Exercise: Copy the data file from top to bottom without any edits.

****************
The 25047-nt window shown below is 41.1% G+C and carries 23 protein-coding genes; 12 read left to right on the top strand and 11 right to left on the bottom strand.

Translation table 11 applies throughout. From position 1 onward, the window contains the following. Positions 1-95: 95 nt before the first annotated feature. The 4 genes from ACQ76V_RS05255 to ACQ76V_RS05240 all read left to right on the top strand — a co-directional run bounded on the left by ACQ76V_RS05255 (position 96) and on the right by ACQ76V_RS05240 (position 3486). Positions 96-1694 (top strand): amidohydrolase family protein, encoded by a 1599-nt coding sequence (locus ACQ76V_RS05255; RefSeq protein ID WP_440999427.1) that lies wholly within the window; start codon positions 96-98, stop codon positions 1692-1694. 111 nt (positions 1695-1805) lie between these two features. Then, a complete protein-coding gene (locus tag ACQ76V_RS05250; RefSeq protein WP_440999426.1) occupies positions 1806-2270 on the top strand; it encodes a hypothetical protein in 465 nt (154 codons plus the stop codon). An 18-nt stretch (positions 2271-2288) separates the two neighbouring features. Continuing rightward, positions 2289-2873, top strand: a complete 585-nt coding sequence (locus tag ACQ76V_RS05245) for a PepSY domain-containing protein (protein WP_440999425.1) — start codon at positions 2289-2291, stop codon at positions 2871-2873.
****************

The 25047-nt window shown below is 41.1% G+C and carries 23 protein-coding genes; 12 read left to right on the top strand and 11 right to left on the bottom strand.

Translation table 11 applies throughout. From position 1 onward, the window contains the following. Positions 1-95: 95 nt before the first annotated feature. The 4 genes from ACQ76V_RS05255 to ACQ76V_RS05240 all read left to right on the top strand — a co-directional run bounded on the left by ACQ76V_RS05255 (position 96) and on the right by ACQ76V_RS05240 (position 3486). Positions 96-1694 (top strand): amidohydrolase family protein, encoded by a 1599-nt coding sequence (locus ACQ76V_RS05255; RefSeq protein ID WP_440999427.1) that lies wholly within the window; start codon positions 96-98, stop codon positions 1692-1694. 111 nt (positions 1695-1805) lie between these two features. Then, a complete protein-coding gene (locus tag ACQ76V_RS05250; RefSeq protein WP_440999426.1) occupies positions 1806-2270 on the top strand; it encodes a hypothetical protein in 465 nt (154 codons plus the stop codon). An 18-nt stretch (positions 2271-2288) separates the two neighbouring features. Continuing rightward, positions 2289-2873, top strand: a complete 585-nt coding sequence (locus tag ACQ76V_RS05245) for a PepSY domain-containing protein (protein WP_440999425.1) — start codon at positions 2289-2291, stop codon at positions 2871-2873.